I met you in the middle of your panic attack on the 10pm train from Nottingham city centre. You had been to Pride but you had been violently attacked towards the end because of your gender.
You don’t know me, but I did sit next to you on the train home on Saturday night and tried my best to comfort you whilst you had a panic attack. Emphasis on the ‘tried’, I’m not very good at emotional stuff but the women who were with us did a spectacular job, but I still hope my presence was somehow comforting.
The 10pm train on a Saturday night is another world itself, a terrible world that I try to avoid if possible. But I had missed the previous train and I went into the situation planning on plugging myself into my iPod and drowning out all the drunk people for the next half an hour until I reached my home town.
But instead I met you, and I’m so glad I did even though it was because of such awful circumstances.
Saturday 29th July was Nottingham Pride – an event for the LGBTQ+ community celebrate who they are and not feel ashamed about it. From my experience, the LGBT+ community is for the most part wonderful and inclusive. You had attended to celebrate being transgender and you told me that you had a great time until it was ruined at the end.
There are very few words to describe how angry and sad it made me to watch you cry and panic in the middle of this god-awful train filled with loud people who have lost all sense of social ettiqute because of alcohol.
It made so angry for you that your experience at Pride had been ruined. These people had entered a safe space for the LGBT+ community and attacked someone as they were celebrating. That is never okay.
With the US President announcing that transgender people are no longer allowed to serve in the army, now is the time to defend transgender rights more than ever. This is not the United States but clearly transphobia exists within the UK.
I am not transgender. I was born into a gender I feel comfortable with expressing and I can never understand what it feels like, but I can try to empathise and listen to your words.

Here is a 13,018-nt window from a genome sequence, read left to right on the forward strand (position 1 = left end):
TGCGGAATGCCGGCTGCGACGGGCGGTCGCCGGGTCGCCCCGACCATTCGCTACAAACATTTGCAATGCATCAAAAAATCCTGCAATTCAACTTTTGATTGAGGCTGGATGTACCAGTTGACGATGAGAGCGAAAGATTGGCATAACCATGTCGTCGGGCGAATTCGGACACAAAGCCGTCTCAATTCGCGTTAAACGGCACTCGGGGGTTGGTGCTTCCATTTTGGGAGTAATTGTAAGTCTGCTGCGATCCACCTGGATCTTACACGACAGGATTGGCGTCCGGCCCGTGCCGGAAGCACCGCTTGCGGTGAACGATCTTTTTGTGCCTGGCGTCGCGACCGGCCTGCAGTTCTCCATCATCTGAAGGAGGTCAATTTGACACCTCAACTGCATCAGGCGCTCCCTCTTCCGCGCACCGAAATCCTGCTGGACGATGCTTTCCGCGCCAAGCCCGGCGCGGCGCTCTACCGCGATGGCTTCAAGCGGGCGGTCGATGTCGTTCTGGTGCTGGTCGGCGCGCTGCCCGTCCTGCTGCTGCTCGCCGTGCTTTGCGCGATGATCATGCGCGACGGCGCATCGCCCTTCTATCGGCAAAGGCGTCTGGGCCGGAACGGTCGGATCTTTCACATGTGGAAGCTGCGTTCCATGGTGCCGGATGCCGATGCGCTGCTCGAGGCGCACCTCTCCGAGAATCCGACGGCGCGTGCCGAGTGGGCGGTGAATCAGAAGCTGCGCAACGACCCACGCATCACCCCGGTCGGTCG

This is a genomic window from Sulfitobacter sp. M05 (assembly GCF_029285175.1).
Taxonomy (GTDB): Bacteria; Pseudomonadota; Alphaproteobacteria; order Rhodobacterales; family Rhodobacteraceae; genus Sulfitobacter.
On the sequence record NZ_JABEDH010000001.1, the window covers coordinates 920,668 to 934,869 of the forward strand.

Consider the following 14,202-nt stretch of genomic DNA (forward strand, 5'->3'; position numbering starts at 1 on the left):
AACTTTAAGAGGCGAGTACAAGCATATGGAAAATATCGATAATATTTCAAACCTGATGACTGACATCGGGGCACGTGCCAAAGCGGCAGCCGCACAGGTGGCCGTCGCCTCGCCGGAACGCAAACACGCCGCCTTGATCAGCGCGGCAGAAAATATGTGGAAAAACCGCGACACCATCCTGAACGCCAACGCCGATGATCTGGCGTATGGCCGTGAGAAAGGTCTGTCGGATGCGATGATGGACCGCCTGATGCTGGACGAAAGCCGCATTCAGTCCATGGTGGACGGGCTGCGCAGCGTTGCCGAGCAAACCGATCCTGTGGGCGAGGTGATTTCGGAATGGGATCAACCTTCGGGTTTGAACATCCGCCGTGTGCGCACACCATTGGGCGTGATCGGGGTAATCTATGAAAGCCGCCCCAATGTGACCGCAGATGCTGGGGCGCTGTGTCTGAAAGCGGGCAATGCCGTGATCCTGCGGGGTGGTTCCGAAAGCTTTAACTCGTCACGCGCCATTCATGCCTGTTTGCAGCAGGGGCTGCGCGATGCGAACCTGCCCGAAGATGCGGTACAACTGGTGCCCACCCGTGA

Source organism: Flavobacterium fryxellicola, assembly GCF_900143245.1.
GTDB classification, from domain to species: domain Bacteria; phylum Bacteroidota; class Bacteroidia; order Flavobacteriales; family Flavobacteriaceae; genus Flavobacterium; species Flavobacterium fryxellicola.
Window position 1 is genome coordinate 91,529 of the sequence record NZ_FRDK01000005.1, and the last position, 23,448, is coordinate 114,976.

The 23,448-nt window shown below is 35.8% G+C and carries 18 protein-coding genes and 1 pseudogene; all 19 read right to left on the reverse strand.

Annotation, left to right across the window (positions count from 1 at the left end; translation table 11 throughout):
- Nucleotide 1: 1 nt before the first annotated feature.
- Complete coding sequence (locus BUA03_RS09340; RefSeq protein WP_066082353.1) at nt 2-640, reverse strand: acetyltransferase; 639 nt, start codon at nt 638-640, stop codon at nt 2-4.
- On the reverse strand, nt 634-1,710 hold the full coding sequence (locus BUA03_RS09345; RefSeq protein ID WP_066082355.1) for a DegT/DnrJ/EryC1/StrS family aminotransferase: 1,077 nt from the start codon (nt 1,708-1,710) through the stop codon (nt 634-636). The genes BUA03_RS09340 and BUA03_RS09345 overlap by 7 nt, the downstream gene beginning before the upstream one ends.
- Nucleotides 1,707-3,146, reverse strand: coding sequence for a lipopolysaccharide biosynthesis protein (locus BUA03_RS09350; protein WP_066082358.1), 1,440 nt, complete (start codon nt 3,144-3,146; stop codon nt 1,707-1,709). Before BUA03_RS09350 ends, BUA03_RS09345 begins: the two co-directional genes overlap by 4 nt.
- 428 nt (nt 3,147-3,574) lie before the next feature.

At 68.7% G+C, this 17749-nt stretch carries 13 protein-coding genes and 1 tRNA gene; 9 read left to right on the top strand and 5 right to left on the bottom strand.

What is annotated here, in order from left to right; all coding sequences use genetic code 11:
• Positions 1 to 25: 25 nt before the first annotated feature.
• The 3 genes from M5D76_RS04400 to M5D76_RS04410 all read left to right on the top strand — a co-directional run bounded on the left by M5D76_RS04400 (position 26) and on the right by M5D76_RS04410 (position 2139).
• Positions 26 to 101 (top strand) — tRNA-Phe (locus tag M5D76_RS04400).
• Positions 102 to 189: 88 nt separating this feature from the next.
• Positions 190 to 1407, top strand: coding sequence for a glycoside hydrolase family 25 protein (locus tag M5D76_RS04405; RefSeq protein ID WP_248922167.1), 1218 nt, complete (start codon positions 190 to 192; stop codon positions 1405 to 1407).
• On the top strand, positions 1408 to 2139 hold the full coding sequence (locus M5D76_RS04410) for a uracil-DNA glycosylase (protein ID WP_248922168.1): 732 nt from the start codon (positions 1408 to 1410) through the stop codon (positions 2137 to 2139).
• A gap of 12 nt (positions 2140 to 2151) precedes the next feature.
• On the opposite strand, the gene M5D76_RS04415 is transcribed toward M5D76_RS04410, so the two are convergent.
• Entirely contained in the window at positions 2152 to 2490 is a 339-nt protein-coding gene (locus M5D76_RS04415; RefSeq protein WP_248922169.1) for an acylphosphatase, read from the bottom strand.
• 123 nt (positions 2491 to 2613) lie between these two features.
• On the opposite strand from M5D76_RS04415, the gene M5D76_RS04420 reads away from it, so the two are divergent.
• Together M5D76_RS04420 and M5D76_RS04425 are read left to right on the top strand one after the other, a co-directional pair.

I hadn’t been able to go to Pride, but if I had I would have used it to celebrate who I am and celebrate the achievements of LGBT+ community as a whole. Pride is not a place for people to attack us and I am disgusted by anyone who thinks it is. They used this celebration as an opportunity to spread hate and pain.
Unfortunately that hate was targeted at you, Jasper. After eight attacks in two years you’re probably feeling frustrated at the world, and at the injustice it seems to be giving you. I told you this on the train and I don’t think you believed me, but I do have every faith things will get better.
Saturday night was an awful night, but I’m one of those annoyingly positive people that has to hope for the better because if not what is the point?
Jasper, you are only 17, and as patronising as this sounds, you are so young. You have such a long life to lead, and at the age of 17 you are living life how you want to. I’m still 20 and I’m still trying to find out who I am and which social pressures have shaped me into living a life I’m still not completely comfortable with.
The fact that you went to pride and you are being honest with yourself and others around you is amazing and incredible.
To anyone who has been emotionally or violently abused for being who you are, please use the negative experiences to push you forward. Don’t let them take you down. That’s what these people want and we cannot afford to let them win.
Despite the current political leaders, I do believe the world is becoming more liberal and accepting.
Although what you experienced on Saturday night was terrible and horrendous, there are more people than not who will accept you for who you are. The people on the train were so loud and pushy, but I guarantee most of the people you encountered wanted to help and look after you. There was just too many of them for it to feel like a positive and warm environment.
I doubt we’ll ever cross paths again and I further doubt that you will even read this, but I know that I will remember the train journey with you for a long time. I hope that you are happy and that you are proud of yourself because you 100% should be. Life is tough, and it seems even harder for you right now but I hope you believe some of my words when I say everything will get better.
I was a girl on the 10pm train that tried to comfort you in the middle a nightmare. You are a boy that deserves so much better in life and who has impacted my existence more than I can ever explain here. I hope your pain gets better, and, for the last time:
Things will improve.
Please believe that.